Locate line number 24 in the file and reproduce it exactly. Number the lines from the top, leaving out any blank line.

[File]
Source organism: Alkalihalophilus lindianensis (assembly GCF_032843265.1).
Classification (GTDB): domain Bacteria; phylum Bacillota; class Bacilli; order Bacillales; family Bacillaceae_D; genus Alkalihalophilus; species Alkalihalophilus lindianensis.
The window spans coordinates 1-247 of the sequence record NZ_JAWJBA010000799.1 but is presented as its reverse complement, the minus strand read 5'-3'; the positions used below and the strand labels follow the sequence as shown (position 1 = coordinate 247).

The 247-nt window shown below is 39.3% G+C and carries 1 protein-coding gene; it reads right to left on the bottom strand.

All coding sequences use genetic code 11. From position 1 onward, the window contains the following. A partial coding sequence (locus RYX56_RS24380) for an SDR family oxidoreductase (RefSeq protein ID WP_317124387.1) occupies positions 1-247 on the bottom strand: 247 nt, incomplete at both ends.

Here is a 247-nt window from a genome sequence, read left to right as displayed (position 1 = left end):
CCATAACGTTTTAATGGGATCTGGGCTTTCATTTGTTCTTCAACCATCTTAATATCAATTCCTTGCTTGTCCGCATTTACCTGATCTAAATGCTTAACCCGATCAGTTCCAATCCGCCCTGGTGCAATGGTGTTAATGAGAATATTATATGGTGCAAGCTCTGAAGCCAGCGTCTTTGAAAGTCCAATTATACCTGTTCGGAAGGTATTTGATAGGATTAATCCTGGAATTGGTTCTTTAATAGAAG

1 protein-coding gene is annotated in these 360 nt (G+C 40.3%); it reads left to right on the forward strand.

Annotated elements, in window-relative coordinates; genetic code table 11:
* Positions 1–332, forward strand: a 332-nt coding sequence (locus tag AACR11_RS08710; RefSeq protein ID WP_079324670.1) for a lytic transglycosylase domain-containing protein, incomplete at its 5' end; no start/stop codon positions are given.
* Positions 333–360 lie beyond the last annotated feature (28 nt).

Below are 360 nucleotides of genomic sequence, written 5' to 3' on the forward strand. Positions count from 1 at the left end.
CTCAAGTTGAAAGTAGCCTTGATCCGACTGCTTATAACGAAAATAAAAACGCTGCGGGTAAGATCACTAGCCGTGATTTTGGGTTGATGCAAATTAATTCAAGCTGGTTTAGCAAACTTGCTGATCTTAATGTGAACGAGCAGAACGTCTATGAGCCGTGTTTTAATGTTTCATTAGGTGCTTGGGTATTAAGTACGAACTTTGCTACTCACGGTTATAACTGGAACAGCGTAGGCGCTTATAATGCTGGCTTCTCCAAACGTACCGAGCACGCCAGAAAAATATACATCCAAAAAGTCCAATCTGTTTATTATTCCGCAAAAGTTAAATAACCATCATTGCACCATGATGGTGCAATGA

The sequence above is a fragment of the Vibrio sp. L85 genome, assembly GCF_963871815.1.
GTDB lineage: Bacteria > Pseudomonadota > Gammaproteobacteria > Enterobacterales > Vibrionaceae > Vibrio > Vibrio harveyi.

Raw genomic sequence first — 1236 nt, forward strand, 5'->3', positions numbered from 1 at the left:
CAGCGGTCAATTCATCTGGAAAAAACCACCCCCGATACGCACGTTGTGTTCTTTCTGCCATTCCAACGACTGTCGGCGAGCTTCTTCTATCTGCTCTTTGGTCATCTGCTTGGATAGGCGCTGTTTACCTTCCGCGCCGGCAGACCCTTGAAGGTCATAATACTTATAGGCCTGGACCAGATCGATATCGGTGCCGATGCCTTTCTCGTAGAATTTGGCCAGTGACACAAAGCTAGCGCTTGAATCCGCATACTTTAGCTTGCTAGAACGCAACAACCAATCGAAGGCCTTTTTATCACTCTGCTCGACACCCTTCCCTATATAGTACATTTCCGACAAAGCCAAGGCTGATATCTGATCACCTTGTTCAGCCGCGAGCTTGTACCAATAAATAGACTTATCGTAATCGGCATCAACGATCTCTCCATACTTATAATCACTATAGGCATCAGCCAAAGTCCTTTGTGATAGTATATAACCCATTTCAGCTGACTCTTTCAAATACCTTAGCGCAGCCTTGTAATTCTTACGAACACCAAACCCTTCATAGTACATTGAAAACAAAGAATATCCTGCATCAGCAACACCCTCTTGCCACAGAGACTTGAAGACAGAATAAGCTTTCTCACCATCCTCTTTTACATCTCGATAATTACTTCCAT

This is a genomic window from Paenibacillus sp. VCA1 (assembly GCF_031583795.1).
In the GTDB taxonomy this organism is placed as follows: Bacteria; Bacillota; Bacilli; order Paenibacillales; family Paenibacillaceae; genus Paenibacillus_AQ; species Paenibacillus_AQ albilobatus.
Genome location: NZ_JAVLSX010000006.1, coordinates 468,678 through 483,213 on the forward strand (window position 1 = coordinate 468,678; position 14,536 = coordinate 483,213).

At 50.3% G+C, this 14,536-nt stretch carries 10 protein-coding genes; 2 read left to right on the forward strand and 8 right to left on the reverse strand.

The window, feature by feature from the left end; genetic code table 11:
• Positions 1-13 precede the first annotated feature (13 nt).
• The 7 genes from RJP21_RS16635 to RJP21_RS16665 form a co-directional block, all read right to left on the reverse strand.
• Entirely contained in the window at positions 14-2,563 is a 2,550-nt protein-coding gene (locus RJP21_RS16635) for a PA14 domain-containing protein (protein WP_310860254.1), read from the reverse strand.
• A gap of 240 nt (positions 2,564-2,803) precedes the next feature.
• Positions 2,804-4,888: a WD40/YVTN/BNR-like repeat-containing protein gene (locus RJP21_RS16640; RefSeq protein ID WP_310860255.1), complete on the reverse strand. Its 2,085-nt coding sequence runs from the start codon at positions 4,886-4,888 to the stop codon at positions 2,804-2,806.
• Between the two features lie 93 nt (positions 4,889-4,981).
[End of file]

• The 7 genes from RJP21_RS16635 to RJP21_RS16665 form a co-directional block, all read right to left on the reverse strand.